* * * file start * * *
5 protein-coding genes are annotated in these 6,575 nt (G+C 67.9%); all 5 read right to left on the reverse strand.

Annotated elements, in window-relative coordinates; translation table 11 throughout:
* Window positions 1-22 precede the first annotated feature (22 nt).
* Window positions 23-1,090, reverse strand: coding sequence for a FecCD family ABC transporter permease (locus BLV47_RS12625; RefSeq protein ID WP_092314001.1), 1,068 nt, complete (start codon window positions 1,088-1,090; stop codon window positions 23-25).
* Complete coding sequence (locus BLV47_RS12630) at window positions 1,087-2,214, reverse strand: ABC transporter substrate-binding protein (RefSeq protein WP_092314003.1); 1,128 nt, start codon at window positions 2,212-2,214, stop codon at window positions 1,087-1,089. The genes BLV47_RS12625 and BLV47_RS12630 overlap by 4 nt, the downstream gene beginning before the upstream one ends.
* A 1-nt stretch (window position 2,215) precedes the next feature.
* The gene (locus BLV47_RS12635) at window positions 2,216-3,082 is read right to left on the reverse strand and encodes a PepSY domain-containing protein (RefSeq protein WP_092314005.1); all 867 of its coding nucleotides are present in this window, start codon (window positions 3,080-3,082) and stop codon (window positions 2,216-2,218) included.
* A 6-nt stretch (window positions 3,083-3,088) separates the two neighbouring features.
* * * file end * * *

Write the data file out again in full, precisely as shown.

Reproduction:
5 protein-coding genes are annotated in these 6,575 nt (G+C 67.9%); all 5 read right to left on the reverse strand.

Annotated elements, in window-relative coordinates; translation table 11 throughout:
* Window positions 1-22 precede the first annotated feature (22 nt).
* Window positions 23-1,090, reverse strand: coding sequence for a FecCD family ABC transporter permease (locus BLV47_RS12625; RefSeq protein ID WP_092314001.1), 1,068 nt, complete (start codon window positions 1,088-1,090; stop codon window positions 23-25).
* Complete coding sequence (locus BLV47_RS12630) at window positions 1,087-2,214, reverse strand: ABC transporter substrate-binding protein (RefSeq protein WP_092314003.1); 1,128 nt, start codon at window positions 2,212-2,214, stop codon at window positions 1,087-1,089. The genes BLV47_RS12625 and BLV47_RS12630 overlap by 4 nt, the downstream gene beginning before the upstream one ends.
* A 1-nt stretch (window position 2,215) precedes the next feature.
* The gene (locus BLV47_RS12635) at window positions 2,216-3,082 is read right to left on the reverse strand and encodes a PepSY domain-containing protein (RefSeq protein WP_092314005.1); all 867 of its coding nucleotides are present in this window, start codon (window positions 3,080-3,082) and stop codon (window positions 2,216-2,218) included.
* A 6-nt stretch (window positions 3,083-3,088) separates the two neighbouring features.